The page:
Mark DiDiChiara IMG_0677Chiara
Georgetown Prep Tennis Club, Director of Tennis
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Topic: Anticipation

While your ability to hit effective forehands and backhands is important, one of the most underrated skills on the tennis court is anticipation.  Without this ability, you may not get to the ball in time to execute aggressive groundstrokes, the key to a winning game.

To improve your anticipation you must have an understanding of the geometry of the court and ask yourself, “where is my opponent most likely to hit this ball?” The best answer is to consider where YOU would most likely hit the ball from that position. Then as your shot is crossing the net, start moving towards that anticipated spot.  Often, cross- court is the answer if the ball is part of a neutral rally.  Now stay on your toes and be ready to move elsewhere if the ball doesn’t go where you expect it to.  At least you’re starting from a high percentage location.  And remember, the middle of the court is not always the middle of your opponent’s potential shots.

If you hit a more offensive shot and see your opponent on the run struggling to get to it, expect a weak return and move in to capitalize while he/she is still out of position.  Don’t hesitate to watch your opponent return the ball then let it bounce on your side giving him/her time to get back in position on the court.  Instead, be proactive, hitting a volley or a strong groundstroke.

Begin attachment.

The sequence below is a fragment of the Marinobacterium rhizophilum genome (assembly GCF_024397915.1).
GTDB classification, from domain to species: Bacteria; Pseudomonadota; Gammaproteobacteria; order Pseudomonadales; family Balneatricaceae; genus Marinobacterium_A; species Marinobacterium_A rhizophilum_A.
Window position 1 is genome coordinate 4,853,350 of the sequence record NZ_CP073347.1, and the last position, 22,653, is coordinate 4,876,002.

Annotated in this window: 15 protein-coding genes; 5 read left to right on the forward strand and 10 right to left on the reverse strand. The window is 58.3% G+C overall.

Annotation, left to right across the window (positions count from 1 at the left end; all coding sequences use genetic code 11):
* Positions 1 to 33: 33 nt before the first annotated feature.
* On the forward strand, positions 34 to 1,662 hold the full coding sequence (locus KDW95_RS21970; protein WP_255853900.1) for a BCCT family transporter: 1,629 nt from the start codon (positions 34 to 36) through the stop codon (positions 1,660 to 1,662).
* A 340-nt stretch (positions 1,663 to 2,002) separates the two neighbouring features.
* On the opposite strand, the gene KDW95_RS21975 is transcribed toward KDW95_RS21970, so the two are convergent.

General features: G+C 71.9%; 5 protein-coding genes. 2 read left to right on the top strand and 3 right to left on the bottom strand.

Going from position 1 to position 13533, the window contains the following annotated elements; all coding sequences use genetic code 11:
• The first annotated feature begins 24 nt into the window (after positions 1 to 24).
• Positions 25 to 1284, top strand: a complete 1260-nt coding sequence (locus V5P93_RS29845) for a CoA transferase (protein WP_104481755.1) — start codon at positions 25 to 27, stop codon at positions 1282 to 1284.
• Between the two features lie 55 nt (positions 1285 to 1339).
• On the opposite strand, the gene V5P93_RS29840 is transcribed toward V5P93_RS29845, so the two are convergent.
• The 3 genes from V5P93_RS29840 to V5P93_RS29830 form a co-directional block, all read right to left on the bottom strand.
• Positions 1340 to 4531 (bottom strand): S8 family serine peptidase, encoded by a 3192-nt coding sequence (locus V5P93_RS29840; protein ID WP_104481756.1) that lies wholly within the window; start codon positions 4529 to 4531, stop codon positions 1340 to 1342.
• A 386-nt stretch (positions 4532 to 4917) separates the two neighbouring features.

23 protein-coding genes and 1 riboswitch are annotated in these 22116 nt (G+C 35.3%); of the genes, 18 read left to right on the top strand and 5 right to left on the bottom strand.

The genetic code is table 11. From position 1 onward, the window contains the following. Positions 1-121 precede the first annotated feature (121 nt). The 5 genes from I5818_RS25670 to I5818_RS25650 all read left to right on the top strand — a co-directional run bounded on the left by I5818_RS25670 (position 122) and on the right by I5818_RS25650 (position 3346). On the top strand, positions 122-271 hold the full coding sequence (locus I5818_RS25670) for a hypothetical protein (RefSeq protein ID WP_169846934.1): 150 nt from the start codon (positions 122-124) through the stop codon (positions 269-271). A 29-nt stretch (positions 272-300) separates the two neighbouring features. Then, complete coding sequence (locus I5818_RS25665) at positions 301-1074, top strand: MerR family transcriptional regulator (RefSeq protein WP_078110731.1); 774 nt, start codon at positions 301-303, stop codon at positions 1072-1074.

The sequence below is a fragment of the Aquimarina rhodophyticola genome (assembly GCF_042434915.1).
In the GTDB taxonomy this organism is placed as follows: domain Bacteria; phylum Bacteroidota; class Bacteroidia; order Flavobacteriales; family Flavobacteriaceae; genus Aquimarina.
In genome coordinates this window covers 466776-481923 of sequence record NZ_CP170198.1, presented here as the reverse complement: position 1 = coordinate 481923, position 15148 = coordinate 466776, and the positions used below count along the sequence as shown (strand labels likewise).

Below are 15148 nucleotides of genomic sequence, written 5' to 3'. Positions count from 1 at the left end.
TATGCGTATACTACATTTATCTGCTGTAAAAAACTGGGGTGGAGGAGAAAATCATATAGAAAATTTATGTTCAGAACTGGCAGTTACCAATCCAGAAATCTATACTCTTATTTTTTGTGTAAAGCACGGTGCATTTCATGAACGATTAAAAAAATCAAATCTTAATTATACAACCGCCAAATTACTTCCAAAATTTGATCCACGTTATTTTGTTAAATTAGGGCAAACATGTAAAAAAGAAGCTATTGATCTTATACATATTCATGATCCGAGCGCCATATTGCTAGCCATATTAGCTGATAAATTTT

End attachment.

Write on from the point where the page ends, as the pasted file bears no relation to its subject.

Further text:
Let’s look at the opposite situation:  You hit a weak, short ball that your opponent reacts aggressively toward.  You won’t have enough time to respond offensively once the ball is struck.  However, if you guess randomly, you may guess wrong.  This is the time to look at how your opponent sets up for the shot and make an educated guess as to where you think he/she plans to hit the ball.  If the shoulder is turned, the odds are the shot will go down the line.  If the stance is more open, the shot is probably going to be cross court. If you lose this point it is not because you did not cover the correct side of the court, it is due to giving your opponent a short ball.

Take these tips on the court with you next time you play and be sure you’re more proactive…not reactive!!!


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